These different segments seem to push and pinch at each other to describe terms they can agree upon. Although they were written at different times and for different reasons, it seems like were have a need to define the boundaries between space and object. Foucault mentioned the quincunx form (he didn't identify it as such, but that's what it is) that is a fundamental element of garden design, and that geometric plotting of an archetypal form felt the closest to tying these little chapters together.
I'm not sure how Rooney's wonderful piece about the Joy Division photo (listening to them now!) fit with the other, but it pulled together different times and conditions in a way that I try to use in my work. It felt like he was trying to show layers of repeated times over layers of repeated locations, and the resulting moiré pattern is where our real experiences lie.
I enjoy Foucault. Especially when he begins to analyze deeply the "Polynesian" vacation villages "...those Polynesian villages that offer a compact three week of primitive and eternal nudity to the inhabitants of the city." I agree with Chris in that these readings really jerk you around in terms of the ideas.
I liked Foucault's bit about the garden being a sacred space representing the smallest parcel of the world and the carpet representing the garden. It reminds me of that urge to take off one's shoes and socks and walk around on soft carpet/grass/sand etc. one of life's small pleasures.
I am enjoying the relationships being raised between space/place and time. Fast modern time slowing in open public spaces.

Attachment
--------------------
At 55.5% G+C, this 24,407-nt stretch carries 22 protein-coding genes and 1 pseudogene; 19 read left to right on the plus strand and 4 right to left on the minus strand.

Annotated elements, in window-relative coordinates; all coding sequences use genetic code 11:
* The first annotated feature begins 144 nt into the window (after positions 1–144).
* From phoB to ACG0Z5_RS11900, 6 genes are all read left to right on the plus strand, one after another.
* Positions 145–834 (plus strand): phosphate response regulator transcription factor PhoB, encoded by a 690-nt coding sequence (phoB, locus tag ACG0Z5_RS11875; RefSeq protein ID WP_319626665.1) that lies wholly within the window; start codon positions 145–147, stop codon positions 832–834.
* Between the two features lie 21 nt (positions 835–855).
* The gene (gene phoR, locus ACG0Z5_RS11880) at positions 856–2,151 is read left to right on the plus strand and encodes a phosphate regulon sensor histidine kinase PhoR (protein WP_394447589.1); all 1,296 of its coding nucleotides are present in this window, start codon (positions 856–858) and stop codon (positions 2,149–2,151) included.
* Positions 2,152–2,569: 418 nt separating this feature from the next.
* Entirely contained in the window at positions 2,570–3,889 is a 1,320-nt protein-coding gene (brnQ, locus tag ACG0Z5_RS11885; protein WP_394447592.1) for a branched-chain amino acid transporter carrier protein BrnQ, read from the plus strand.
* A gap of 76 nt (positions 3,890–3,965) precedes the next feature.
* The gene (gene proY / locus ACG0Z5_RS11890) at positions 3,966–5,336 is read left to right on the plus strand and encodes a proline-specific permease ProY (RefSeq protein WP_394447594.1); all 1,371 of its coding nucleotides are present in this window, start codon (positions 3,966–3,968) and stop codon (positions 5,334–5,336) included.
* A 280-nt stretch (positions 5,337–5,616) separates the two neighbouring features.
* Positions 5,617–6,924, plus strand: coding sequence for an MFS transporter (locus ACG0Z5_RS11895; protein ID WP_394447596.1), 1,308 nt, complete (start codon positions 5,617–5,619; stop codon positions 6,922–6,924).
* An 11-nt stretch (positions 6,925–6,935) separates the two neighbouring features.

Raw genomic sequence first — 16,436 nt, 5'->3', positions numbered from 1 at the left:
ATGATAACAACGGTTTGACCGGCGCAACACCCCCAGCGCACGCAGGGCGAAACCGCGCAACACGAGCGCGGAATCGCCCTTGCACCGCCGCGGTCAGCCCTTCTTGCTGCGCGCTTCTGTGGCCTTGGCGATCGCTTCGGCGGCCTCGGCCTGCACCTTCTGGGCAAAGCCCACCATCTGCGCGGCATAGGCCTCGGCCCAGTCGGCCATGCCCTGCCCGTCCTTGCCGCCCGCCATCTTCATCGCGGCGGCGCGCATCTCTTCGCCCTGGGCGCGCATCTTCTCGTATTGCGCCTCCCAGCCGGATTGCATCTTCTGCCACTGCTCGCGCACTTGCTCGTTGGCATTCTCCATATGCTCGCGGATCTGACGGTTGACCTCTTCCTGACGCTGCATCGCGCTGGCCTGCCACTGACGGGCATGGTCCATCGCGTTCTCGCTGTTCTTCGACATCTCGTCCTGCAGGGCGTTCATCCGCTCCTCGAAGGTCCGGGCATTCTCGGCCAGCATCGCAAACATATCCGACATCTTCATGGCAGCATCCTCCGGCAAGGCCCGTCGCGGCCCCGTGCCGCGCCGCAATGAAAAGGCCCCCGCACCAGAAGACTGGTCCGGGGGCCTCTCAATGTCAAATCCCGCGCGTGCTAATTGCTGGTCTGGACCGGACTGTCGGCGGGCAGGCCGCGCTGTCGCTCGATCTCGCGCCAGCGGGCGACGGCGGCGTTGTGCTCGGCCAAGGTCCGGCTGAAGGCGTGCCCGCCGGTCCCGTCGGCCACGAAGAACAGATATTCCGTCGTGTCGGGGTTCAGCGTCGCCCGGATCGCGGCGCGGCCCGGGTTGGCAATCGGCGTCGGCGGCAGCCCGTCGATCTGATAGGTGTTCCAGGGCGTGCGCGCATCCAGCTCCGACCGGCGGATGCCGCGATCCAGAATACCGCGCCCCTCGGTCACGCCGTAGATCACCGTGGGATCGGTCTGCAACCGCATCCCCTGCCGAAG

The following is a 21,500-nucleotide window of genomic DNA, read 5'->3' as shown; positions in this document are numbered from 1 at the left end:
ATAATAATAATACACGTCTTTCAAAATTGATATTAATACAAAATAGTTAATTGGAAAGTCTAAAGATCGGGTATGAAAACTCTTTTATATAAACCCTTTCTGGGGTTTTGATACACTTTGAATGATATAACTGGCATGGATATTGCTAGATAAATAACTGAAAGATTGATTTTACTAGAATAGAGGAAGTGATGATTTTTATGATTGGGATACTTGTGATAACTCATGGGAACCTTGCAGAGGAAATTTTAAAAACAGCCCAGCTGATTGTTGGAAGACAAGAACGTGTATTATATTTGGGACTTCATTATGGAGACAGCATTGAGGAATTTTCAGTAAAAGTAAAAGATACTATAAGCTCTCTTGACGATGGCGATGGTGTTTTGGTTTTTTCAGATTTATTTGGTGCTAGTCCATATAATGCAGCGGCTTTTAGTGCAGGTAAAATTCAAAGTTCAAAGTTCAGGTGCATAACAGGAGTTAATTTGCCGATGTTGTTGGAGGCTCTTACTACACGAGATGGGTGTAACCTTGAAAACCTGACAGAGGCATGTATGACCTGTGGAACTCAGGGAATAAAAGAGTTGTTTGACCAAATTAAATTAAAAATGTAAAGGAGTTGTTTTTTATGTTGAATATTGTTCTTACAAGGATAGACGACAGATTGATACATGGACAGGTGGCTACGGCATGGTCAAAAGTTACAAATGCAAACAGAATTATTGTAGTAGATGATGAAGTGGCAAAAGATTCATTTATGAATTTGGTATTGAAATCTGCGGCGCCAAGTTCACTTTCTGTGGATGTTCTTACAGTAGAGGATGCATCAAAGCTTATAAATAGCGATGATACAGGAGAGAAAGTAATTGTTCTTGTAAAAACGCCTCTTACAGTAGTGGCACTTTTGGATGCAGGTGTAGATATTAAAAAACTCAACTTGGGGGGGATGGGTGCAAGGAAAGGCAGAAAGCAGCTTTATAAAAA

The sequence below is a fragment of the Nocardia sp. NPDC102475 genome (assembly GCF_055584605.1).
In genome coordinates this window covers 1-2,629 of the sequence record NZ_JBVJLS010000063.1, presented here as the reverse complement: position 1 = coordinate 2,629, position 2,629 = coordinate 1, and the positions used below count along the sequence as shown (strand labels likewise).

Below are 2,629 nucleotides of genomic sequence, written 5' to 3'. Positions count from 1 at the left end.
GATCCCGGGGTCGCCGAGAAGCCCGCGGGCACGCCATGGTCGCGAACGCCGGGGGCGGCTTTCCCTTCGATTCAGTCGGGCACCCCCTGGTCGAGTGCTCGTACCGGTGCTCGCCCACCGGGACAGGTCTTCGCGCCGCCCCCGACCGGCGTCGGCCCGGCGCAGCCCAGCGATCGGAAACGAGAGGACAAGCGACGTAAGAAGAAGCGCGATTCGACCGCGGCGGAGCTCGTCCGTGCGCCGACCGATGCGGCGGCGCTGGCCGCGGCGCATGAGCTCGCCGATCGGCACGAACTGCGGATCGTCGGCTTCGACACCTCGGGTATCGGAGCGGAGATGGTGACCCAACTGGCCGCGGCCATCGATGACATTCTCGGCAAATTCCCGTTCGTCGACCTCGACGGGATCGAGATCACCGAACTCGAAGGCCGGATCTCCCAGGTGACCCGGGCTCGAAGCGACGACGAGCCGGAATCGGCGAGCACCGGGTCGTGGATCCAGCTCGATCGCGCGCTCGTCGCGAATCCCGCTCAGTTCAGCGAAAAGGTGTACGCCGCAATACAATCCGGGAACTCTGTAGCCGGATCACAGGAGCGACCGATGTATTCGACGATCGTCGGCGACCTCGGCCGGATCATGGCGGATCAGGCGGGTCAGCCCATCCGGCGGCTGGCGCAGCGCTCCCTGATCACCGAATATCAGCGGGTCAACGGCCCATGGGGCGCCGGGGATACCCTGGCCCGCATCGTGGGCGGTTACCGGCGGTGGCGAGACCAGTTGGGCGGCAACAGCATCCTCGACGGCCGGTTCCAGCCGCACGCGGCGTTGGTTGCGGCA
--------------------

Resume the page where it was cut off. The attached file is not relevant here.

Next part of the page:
In Paul Rooney's text he is jumping backwards and forwards, describing parallel scenes and emotions that come very vividly to my experience, then bringing the whole narrative back round to join up with the beginning again. It is a very pleasing textual whole.
Robert Irwin: Being and Circumstance
"A distillation of all of this-....whether the response should be monumental or ephemeral, agressive or gentle, useful or useless, sculptural, architectural, or simply the planting of a tree, or maybe even doing nothing at all."
I like the idea of distilling the experience of being in a space. This has helped me focus my intentions more, as opposed to trying to work outside of my interest to create an interactive project I'm realizing more that I am interested in something more ephemeral...perhaps.
The Paul Rooney, Let me take you there, was such an interesting narrative and simple gesture. I really liked that idea of existing in a moment and fully experiencing it.
I really enjoyed Foucault. I was on the bus when i read him and I found myself lost in the essays and the ideas. I liked how the "garden represented the smallest parcel of the world but then it is totally the world".
Let me take you there was a fascinating interpretation of a instructional manual. I enjoyed how the field was the object of focus but it invoked mood, memories, ideas, reminders, feelings, thoughts.
Some quotes and snippets I liked from the readings:
ten thousand hours is a common touchstone on how long it takes to become an expert
no longer self aware, even our bodily self, we have become the thing on which we are working
When you have a Happening, you cannot have an absence of Happening.
Smithson: Utility and art don't mix =Asshole
craftsmanship is poorly understood
explore what happens when hand and head, technique and science, art and craft are separated. I will show how the head then suffers, both understanding and expression are impaired
This page contains a single entry by sbielak published on October 26, 2012 5:21 PM.
Mara and Chris, week 8, Mapping Kiki Smith and "Kitchen" was the previous entry in this blog.
Reading Week 9: Ingrid Schaffner's Wall Text is the next entry in this blog.